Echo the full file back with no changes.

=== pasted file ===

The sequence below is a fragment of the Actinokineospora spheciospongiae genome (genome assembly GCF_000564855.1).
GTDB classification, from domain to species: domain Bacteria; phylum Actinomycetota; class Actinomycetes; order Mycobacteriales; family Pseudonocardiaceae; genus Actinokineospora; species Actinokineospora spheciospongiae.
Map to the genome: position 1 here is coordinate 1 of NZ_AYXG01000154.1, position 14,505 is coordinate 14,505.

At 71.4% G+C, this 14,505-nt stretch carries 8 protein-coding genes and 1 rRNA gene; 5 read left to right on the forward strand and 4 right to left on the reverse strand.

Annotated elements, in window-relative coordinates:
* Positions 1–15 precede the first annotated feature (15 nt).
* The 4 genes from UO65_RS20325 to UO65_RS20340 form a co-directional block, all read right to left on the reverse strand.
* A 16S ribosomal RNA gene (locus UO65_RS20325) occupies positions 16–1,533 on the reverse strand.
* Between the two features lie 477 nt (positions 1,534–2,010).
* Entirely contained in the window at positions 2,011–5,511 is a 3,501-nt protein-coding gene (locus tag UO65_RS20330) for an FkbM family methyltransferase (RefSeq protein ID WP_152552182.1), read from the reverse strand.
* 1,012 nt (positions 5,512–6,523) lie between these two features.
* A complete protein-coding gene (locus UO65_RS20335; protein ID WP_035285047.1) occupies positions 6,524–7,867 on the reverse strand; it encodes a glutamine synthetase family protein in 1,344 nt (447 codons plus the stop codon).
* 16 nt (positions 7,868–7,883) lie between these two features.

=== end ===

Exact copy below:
The sequence below is a fragment of the Actinokineospora spheciospongiae genome (genome assembly GCF_000564855.1).
GTDB classification, from domain to species: domain Bacteria; phylum Actinomycetota; class Actinomycetes; order Mycobacteriales; family Pseudonocardiaceae; genus Actinokineospora; species Actinokineospora spheciospongiae.
Map to the genome: position 1 here is coordinate 1 of NZ_AYXG01000154.1, position 14,505 is coordinate 14,505.

At 71.4% G+C, this 14,505-nt stretch carries 8 protein-coding genes and 1 rRNA gene; 5 read left to right on the forward strand and 4 right to left on the reverse strand.

Annotated elements, in window-relative coordinates:
* Positions 1–15 precede the first annotated feature (15 nt).
* The 4 genes from UO65_RS20325 to UO65_RS20340 form a co-directional block, all read right to left on the reverse strand.
* A 16S ribosomal RNA gene (locus UO65_RS20325) occupies positions 16–1,533 on the reverse strand.
* Between the two features lie 477 nt (positions 1,534–2,010).
* Entirely contained in the window at positions 2,011–5,511 is a 3,501-nt protein-coding gene (locus tag UO65_RS20330) for an FkbM family methyltransferase (RefSeq protein ID WP_152552182.1), read from the reverse strand.
* 1,012 nt (positions 5,512–6,523) lie between these two features.
* A complete protein-coding gene (locus UO65_RS20335; protein ID WP_035285047.1) occupies positions 6,524–7,867 on the reverse strand; it encodes a glutamine synthetase family protein in 1,344 nt (447 codons plus the stop codon).
* 16 nt (positions 7,868–7,883) lie between these two features.